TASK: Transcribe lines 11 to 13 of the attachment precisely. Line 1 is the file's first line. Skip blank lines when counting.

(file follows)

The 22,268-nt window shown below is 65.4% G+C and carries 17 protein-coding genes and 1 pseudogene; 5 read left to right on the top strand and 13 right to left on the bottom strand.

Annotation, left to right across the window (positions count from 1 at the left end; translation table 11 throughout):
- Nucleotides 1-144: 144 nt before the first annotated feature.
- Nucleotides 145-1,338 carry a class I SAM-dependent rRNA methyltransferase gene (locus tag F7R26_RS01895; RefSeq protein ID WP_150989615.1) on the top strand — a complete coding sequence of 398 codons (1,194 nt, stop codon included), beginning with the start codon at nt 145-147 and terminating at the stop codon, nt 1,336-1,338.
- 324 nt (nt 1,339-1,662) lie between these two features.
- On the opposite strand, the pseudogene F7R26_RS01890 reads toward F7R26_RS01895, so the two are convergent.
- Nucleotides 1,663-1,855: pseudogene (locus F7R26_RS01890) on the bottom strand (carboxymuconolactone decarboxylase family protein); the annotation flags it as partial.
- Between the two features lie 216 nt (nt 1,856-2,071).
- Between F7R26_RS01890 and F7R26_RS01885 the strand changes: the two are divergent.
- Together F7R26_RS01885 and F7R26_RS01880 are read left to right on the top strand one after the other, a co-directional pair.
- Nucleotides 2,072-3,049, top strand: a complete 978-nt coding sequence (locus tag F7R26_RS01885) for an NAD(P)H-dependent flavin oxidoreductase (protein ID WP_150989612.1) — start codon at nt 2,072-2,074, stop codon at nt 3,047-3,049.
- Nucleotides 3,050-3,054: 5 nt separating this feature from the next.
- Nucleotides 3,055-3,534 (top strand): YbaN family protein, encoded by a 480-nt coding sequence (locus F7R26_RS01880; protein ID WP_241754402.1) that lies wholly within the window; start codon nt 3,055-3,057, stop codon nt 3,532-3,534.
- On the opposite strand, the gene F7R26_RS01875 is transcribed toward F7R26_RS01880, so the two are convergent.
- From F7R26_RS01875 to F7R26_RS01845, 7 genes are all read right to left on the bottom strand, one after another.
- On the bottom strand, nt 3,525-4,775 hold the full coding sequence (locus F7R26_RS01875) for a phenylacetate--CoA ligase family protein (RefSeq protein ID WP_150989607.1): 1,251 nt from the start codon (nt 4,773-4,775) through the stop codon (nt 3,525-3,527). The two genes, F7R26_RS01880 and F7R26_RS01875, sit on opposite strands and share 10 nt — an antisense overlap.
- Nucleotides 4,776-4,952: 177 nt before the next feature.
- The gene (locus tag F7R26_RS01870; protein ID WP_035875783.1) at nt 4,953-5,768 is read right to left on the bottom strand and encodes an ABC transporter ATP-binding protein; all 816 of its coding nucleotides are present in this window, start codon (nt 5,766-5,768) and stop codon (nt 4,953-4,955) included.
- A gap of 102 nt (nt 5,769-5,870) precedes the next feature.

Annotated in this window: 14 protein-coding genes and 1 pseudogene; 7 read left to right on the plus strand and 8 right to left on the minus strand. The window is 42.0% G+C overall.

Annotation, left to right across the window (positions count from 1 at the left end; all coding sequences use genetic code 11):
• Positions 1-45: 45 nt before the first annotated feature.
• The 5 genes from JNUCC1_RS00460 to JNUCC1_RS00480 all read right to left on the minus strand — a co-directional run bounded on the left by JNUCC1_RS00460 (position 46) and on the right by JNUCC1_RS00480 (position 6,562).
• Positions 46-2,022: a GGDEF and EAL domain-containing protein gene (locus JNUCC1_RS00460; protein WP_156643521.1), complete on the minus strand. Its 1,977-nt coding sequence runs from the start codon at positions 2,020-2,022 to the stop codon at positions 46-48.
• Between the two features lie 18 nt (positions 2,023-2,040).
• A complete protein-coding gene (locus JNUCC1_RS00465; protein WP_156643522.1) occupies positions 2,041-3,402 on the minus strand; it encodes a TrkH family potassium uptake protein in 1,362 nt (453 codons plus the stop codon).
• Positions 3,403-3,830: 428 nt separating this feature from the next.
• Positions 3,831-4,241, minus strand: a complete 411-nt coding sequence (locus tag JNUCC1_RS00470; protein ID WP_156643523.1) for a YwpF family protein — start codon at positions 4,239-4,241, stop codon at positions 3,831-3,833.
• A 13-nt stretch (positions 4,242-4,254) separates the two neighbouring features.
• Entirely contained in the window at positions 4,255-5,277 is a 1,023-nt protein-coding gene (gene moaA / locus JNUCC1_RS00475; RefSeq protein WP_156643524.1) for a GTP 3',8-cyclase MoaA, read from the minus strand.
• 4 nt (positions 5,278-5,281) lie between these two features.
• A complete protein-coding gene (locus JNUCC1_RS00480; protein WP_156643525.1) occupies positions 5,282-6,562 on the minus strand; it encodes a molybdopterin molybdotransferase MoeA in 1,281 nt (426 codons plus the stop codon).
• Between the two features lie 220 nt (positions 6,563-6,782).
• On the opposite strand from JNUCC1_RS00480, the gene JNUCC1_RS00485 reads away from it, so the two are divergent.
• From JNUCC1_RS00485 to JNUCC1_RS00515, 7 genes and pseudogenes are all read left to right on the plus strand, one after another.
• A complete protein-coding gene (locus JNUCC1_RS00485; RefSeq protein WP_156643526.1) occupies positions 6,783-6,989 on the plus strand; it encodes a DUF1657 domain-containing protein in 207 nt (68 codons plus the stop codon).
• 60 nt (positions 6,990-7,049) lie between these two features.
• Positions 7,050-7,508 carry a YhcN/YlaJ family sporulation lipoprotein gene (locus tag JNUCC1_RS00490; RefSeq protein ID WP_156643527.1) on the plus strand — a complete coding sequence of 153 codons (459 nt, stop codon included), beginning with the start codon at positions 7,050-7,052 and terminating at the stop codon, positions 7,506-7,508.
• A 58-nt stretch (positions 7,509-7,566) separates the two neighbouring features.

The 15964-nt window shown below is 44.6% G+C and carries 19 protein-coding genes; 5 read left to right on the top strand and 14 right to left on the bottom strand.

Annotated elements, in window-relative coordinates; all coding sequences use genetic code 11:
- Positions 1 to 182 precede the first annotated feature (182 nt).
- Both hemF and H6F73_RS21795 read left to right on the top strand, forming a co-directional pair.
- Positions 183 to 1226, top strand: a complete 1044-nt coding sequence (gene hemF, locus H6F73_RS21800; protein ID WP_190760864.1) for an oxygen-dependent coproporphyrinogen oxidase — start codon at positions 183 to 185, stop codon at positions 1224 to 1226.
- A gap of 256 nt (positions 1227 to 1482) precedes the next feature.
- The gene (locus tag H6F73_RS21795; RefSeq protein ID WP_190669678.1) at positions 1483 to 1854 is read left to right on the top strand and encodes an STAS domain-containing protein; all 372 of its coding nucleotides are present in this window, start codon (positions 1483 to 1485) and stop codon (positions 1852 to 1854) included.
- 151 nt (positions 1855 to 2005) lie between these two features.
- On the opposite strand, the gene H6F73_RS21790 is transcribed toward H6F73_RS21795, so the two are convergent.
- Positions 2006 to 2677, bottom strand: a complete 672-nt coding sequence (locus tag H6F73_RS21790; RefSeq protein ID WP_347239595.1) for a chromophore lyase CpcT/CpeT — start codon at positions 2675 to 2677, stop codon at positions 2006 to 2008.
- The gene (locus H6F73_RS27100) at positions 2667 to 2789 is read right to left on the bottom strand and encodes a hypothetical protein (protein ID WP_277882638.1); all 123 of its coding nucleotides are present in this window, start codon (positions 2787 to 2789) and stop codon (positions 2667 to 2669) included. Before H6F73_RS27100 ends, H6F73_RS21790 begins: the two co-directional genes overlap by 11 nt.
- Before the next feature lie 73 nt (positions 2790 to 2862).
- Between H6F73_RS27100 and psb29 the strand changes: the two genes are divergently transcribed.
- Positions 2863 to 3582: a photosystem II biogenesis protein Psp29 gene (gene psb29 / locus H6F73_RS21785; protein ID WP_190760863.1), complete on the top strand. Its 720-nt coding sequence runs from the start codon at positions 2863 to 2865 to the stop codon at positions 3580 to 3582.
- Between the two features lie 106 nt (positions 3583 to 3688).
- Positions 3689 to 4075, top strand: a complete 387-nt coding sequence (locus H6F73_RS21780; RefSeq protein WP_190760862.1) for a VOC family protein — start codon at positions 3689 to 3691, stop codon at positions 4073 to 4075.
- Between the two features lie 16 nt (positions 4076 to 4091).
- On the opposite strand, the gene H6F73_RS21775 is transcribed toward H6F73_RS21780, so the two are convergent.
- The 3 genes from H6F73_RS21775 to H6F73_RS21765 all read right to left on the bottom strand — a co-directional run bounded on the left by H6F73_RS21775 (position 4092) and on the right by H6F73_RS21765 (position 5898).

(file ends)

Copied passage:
- Nucleotides 2,072-3,049, top strand: a complete 978-nt coding sequence (locus tag F7R26_RS01885) for an NAD(P)H-dependent flavin oxidoreductase (protein ID WP_150989612.1) — start codon at nt 2,072-2,074, stop codon at nt 3,047-3,049.
- Nucleotides 3,050-3,054: 5 nt separating this feature from the next.
- Nucleotides 3,055-3,534 (top strand): YbaN family protein, encoded by a 480-nt coding sequence (locus F7R26_RS01880; protein ID WP_241754402.1) that lies wholly within the window; start codon nt 3,055-3,057, stop codon nt 3,532-3,534.